Vancouver is one of those cities you fall head over heels in love with just minutes of strolling the busy streets. Consistently named one of the world’s most livable cities, there’s always a new discovery to be made in and around “Vancity.”
What makes Vancouver so incredibly enticing to tourists and locals alike? The allure of a big city with an oozing multicultural food scene and chic cosmopolitan flair paired with an abundance of natural beauty and outdoor adventures. Whether you’re an avid biker, runner or mountain climber, or a trendy hipster who lives for farmers’ markets and thrift shops, you’ll find there’s always something that will inspire and captivate you in Vancouver.
Where to stay
Our favorite downtown hotel is the Wedgewood Hotel and Spa, located right smack in the center of Vancouver on Hornby Street. What makes this hot hotel a favorite spot among locals is its proximity to Robson Square Park, a hidden gem that many people don’t know about. The hotel itself is managed by Relais and Chateâux, a luxury hotel group, but is still owned and operated by the family who opened it 30 years ago. Most of the rooms come equipped with a soaking tub in the bedroom and a private patio overlooking the park. The Bacchus Restaurant and Lounge also brings in people from all over the city due to its cozy and luxurious atmosphere and incredible local and seasonal food, like fresh-caught scallops over a house-made polenta. Rooms start at $250 a night.
If you want to live like a local while you’re actually being a tourist, book your stay at the Times Square Suites in the trendy West End. The location is unbeatable — just a 10-minute walk and you’re in Stanley Park, on the seawall or right smack in the center of the city on Granville Street. Unlike many hotels in the city, rooms at the Times Square Suites are all suites and come equipped with a kitchen, living room, bedroom and bathroom. This makes it easy for guests to shop at local markets (like Granville Public Market) and create their own meals at home. If that doesn’t make you feel like a true Vancouverite, we don’t know what will. One bedrooms start at $200 a night.
Where to play
What makes Vancouver one of the best places to live, according to local Jorden Hutchison, is Stanley Park. One of the largest parks in North America, Stanley Park encompasses over 1,000 square miles and is almost entirely surrounded by water. The seawall is the most popular activity in the park and allows locals, visitors and their pets to walk around the edges of the park, offering stunning views of the mountains and Pacific Ocean. In addition, there are 17 miles of hiking trails, the Vancouver Aquarium, the Lost Lagoon and the 9 O’Clock Gun to keep you occupied.
If you’d rather shop, head to Granville Island, which is just a few miles from the city center. Granville Island is home to one of the largest public markets in North America, the Granville Island Public Market. Inside you’ll find anything from fresh seafood to flowers, from locally forged mushrooms and cheese to hand-crafted sweets. For a truly local experience, hit up Artisan Sake Maker, a sake “winery.” Do a tasting to try all of the handmade, small-batch sake from the renowned maker.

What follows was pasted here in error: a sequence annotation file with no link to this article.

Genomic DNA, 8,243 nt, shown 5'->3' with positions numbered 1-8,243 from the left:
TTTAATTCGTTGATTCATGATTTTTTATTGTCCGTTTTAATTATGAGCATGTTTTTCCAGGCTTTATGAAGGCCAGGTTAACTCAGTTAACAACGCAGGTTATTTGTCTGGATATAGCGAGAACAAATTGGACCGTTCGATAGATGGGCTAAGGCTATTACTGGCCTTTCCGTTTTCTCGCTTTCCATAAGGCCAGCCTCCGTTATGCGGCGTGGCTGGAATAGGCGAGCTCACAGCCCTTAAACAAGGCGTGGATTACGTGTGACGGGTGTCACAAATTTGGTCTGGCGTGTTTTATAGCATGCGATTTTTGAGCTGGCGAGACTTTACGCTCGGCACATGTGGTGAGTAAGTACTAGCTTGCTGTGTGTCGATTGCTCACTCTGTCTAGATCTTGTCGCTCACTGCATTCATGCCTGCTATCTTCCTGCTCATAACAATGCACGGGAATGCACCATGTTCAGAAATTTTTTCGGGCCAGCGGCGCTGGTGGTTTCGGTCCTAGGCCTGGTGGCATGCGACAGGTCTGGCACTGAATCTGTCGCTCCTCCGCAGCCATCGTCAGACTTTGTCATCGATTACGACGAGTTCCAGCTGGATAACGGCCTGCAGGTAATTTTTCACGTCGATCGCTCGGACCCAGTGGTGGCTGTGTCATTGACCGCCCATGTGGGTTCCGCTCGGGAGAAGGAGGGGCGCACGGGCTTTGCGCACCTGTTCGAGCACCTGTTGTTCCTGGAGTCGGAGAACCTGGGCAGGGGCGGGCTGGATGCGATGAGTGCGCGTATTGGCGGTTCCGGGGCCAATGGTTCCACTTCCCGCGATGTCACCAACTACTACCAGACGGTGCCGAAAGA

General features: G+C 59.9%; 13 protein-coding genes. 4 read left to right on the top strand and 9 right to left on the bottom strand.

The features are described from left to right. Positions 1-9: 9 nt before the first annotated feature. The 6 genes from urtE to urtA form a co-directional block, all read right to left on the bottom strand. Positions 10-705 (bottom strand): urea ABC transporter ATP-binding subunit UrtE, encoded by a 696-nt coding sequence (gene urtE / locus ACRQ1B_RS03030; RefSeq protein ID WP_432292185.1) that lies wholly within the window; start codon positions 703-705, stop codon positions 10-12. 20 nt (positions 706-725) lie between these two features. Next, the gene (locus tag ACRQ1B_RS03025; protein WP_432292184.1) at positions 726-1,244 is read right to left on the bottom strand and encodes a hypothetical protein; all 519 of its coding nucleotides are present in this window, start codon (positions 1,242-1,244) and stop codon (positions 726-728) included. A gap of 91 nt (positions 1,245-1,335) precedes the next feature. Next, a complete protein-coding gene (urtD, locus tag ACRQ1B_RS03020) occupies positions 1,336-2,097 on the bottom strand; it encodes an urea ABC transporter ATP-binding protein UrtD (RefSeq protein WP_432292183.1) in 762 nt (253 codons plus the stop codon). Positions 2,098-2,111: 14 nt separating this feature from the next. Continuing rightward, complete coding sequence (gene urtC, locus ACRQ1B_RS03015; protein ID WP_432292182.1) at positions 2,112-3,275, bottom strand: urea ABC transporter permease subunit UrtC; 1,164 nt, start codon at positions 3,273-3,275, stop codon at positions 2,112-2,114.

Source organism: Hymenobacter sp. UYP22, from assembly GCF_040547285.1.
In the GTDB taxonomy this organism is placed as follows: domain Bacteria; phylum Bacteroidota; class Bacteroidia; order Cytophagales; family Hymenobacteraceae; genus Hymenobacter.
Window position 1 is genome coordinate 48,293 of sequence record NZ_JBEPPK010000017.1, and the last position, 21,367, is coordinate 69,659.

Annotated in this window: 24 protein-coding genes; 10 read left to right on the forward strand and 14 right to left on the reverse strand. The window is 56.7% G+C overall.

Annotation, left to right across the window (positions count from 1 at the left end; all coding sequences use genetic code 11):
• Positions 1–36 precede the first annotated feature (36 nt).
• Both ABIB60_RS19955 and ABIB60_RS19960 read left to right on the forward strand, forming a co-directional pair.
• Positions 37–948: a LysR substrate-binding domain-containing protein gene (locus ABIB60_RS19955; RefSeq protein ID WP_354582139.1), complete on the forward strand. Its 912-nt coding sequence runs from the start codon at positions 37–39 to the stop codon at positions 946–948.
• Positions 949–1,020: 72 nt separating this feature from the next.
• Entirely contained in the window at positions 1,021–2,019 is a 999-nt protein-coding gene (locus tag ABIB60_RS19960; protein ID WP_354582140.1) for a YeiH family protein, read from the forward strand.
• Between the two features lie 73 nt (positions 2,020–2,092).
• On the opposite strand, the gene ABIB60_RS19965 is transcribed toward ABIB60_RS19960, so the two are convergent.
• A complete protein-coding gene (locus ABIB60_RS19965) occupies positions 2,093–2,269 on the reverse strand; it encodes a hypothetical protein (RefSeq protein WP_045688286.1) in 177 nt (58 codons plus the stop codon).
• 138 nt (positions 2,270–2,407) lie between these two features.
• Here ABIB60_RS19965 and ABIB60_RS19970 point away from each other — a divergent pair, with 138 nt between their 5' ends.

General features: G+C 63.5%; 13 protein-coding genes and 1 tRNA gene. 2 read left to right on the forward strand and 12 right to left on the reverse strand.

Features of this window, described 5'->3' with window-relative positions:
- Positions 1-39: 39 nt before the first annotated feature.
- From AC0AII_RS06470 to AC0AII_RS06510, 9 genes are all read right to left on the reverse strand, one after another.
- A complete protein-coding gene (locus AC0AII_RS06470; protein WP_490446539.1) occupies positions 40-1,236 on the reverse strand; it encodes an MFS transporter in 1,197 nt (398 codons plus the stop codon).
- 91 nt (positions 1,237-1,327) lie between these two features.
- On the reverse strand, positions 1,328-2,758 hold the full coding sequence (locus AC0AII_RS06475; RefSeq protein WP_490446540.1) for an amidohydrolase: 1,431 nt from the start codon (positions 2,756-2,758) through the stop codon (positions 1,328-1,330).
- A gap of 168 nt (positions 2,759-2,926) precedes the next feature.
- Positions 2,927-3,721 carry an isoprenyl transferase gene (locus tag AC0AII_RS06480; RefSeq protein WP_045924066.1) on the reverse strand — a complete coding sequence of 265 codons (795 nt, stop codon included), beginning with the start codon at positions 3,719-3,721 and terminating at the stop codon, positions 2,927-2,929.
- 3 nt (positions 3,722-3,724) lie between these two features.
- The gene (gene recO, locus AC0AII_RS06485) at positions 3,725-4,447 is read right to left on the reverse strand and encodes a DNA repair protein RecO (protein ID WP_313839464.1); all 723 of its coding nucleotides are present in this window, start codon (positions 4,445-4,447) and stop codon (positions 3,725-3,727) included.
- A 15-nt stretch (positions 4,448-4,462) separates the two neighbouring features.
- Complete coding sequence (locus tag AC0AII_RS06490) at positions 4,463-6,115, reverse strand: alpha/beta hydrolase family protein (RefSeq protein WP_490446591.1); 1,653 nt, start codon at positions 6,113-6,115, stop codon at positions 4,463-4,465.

Although it’s a bit of a “tourist trap,” FlyOver Canada, located on the Canada Place pier, is becoming a focal point for many locals, too. The new multimillion-dollar attraction is comprised of a virtual flight that shows you over 20 of Canada’s unique landscapes. Tickets are less than $25 a person, and it’s a great way to see the diverse country in less than 15 minutes.
Where to eat and drink
Unlike most U.S. cities that have had food trucks for years, the concept is still a relatively new thing to hit the streets of Vancouver. The best way to grab a taste of the city’s best trucks is to check out the World’s Best Food Truck Tour from Vancouver Foodie Tours. If you can, request Manuela, who is animated, excited and full of awesome foodie facts. You try five trucks in three hours, getting a bite from each famous cart. Our favorite trucks include Mom’s Grilled Cheese, Tacofino (get the fish tacos with chipoltle mayo), Japadog, Vij’s Railway Express and Le Tigre (the warm brussel sprout and vegetable salad is to die for).
In addition to food carts, Vancouver has an incredibly vibrant restaurant scene. One of the best meals we had in the city was at Wildebeest, located on W. Hastings Street in the up-and-coming Gastown district. The food, which is farm-to-table rustic chic, is totally innovative and exciting. The menu changes seasonally, but you have to at least try the olives, which are smoked for a meaty flavor, the signature cocktail (made out of egg whites, gin and horseradish) and quail wings, which are stuffed with hay, fried in butter and drizzled with honey.
Another must-visit restaurant is Raincity Grill, located in the West End right near the popular English Bay Beach. Raincity coined the “100-mile menu,” which features food found within 100 miles of the restaurant. For many locals, the restaurant really pushed the whole “farm to table” concept and made it more of a second nature, not a trend.
One can’t visit Vancouver (and see it like a local) without eating sushi. One of the best places in town (with one of the best views, too) is Miku, located right off Granville. Not only is the sushi incredible, the rest of the menu is all locally sourced and fresh. Opt for a Miku Zen, which gives you a taste of four seasonal tapas-style dishes, a plate of fresh sushi and soup. For something more budget friendly, try Toshi Sushi. The sushi melts in your mouth and is well worth the wait to get in.